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Located in the heart of the South Pacific, the New Caledonian archipelago is endowed with incomparable underwater fauna and flora. It is also the biggest lagoon in the world, with its 500 kilometre length circled by a magnificent coral reef. Furthermore, in July 2008, 15 000 km2 of the 23,000 km2 of this New Caledonian site were registered on the prestigious World Heritage List of UNESCO, a source of pride for the entire population of the country, which is keen to enhance and preserve this priceless asset.

New Caledonia is thus known to have some of the most amazing diving sites in the world with more than 1 000 varieties of fish, no less than 6 500 species of marine invertebrates and 350 species of coral. You can easily see fish with vivid colours such as parrotfish, the neon damsel fish and the white-tailed damsel fish, clownfish, and also leopard sharks, turtles, manta rays, porpoises or groupers and even whales, when it is the season, from July to September. Among New Caledonia’s endemic species are pink gorgonian coral and nautilus shells, true living fossils. Numerous white-sand islets are strung along the lagoon, like pearls to be explored by catamaran or traditional outrigger.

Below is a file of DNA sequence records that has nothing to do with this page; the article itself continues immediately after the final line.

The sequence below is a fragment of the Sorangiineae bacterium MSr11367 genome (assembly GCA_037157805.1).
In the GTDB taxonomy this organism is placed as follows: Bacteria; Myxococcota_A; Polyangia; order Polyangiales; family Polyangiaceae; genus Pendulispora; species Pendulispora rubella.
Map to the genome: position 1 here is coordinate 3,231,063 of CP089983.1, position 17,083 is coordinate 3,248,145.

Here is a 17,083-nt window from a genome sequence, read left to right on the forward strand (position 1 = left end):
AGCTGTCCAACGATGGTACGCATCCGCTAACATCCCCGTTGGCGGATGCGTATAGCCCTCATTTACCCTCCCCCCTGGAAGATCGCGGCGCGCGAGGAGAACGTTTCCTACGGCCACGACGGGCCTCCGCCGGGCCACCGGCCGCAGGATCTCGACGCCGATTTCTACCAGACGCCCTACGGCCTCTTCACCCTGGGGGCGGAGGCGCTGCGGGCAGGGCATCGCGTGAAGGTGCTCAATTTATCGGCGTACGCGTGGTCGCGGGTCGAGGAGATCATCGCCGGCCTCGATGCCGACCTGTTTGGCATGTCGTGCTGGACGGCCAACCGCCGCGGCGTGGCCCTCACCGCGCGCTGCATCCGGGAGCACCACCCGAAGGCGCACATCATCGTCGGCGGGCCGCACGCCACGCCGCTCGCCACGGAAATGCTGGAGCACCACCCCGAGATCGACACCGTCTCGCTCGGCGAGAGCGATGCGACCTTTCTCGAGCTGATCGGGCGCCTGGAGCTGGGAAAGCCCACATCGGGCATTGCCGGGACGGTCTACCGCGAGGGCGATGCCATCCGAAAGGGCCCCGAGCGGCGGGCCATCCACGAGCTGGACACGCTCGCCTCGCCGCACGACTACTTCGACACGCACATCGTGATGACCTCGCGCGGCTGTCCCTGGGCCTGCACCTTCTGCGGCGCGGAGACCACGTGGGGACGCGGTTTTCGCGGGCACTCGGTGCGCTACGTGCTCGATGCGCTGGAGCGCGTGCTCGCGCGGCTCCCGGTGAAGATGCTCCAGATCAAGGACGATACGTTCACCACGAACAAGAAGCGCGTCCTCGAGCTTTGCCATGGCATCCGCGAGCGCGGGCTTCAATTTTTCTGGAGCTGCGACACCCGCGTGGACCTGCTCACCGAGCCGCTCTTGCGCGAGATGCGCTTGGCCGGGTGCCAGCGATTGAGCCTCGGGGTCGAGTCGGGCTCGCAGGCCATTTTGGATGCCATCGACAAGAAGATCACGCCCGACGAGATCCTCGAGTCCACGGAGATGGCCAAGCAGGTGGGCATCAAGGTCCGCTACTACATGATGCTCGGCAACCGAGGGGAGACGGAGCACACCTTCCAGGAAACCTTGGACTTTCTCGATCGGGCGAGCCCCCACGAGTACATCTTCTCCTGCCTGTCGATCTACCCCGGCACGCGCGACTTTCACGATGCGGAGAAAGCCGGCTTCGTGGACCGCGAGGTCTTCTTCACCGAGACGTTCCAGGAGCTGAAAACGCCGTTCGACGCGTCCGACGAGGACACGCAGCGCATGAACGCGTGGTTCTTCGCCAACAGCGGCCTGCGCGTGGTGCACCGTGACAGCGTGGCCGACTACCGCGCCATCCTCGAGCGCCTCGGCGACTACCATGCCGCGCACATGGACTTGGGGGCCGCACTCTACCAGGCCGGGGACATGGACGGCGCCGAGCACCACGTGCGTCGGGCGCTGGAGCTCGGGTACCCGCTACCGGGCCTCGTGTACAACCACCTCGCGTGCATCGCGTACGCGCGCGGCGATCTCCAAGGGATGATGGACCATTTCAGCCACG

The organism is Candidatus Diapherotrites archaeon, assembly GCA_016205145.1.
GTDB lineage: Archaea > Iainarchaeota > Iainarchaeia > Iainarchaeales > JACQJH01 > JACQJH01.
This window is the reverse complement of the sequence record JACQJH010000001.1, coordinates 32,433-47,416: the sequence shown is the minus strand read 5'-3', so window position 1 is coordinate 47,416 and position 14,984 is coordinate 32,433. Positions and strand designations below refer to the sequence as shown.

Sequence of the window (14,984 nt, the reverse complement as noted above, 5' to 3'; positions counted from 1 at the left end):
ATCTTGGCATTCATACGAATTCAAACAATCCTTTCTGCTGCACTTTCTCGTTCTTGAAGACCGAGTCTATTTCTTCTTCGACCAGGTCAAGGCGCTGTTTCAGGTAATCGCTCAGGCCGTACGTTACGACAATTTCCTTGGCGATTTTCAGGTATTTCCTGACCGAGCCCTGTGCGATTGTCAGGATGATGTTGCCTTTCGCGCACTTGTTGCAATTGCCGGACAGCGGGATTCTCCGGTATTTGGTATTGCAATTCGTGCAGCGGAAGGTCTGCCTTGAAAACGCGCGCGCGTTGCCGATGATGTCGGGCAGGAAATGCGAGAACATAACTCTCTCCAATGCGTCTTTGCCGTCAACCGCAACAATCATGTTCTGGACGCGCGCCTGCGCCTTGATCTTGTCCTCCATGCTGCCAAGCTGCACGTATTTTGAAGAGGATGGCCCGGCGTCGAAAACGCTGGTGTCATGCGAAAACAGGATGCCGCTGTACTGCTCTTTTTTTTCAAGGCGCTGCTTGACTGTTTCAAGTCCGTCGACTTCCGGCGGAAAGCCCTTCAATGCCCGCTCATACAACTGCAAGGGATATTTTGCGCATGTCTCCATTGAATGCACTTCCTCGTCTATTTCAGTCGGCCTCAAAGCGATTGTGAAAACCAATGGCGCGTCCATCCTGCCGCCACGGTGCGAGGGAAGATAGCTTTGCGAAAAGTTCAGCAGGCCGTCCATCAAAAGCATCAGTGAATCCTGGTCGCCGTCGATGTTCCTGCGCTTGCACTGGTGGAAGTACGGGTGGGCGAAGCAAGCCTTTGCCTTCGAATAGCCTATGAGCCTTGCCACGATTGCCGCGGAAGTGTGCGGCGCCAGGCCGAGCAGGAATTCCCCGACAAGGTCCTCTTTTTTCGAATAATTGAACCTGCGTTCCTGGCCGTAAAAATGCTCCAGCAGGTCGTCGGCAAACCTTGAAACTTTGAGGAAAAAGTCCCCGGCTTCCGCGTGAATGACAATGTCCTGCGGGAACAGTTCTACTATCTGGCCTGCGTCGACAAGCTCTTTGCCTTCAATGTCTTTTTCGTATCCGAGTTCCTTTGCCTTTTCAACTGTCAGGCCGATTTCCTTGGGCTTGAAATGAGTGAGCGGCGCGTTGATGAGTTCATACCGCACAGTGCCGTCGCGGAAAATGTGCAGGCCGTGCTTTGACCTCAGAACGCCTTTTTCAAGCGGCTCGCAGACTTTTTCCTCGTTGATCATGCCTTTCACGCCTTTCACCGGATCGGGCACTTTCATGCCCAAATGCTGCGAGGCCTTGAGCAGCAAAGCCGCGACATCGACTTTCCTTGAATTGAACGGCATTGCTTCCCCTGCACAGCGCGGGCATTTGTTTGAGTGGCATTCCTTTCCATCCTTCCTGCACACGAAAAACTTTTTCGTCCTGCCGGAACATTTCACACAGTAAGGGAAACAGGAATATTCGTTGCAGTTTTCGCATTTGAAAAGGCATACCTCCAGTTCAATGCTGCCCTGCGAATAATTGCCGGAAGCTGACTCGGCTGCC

The North Province is well equipped for receiving visitors who want to enjoy water sports while respecting the environment. Local companies offer a selection of activities or stays that allow you to get away from the congestion on the islets in the South. No fewer than eight ports, including five for pleasure boats, dot the two coasts. On the West coast, there is the Pandop marina and water sports centre, at Koumac. Further north, Poum district has a port. And on the East Coast, Hienghène, Poindimié and Touho also have facilities for boats with various services.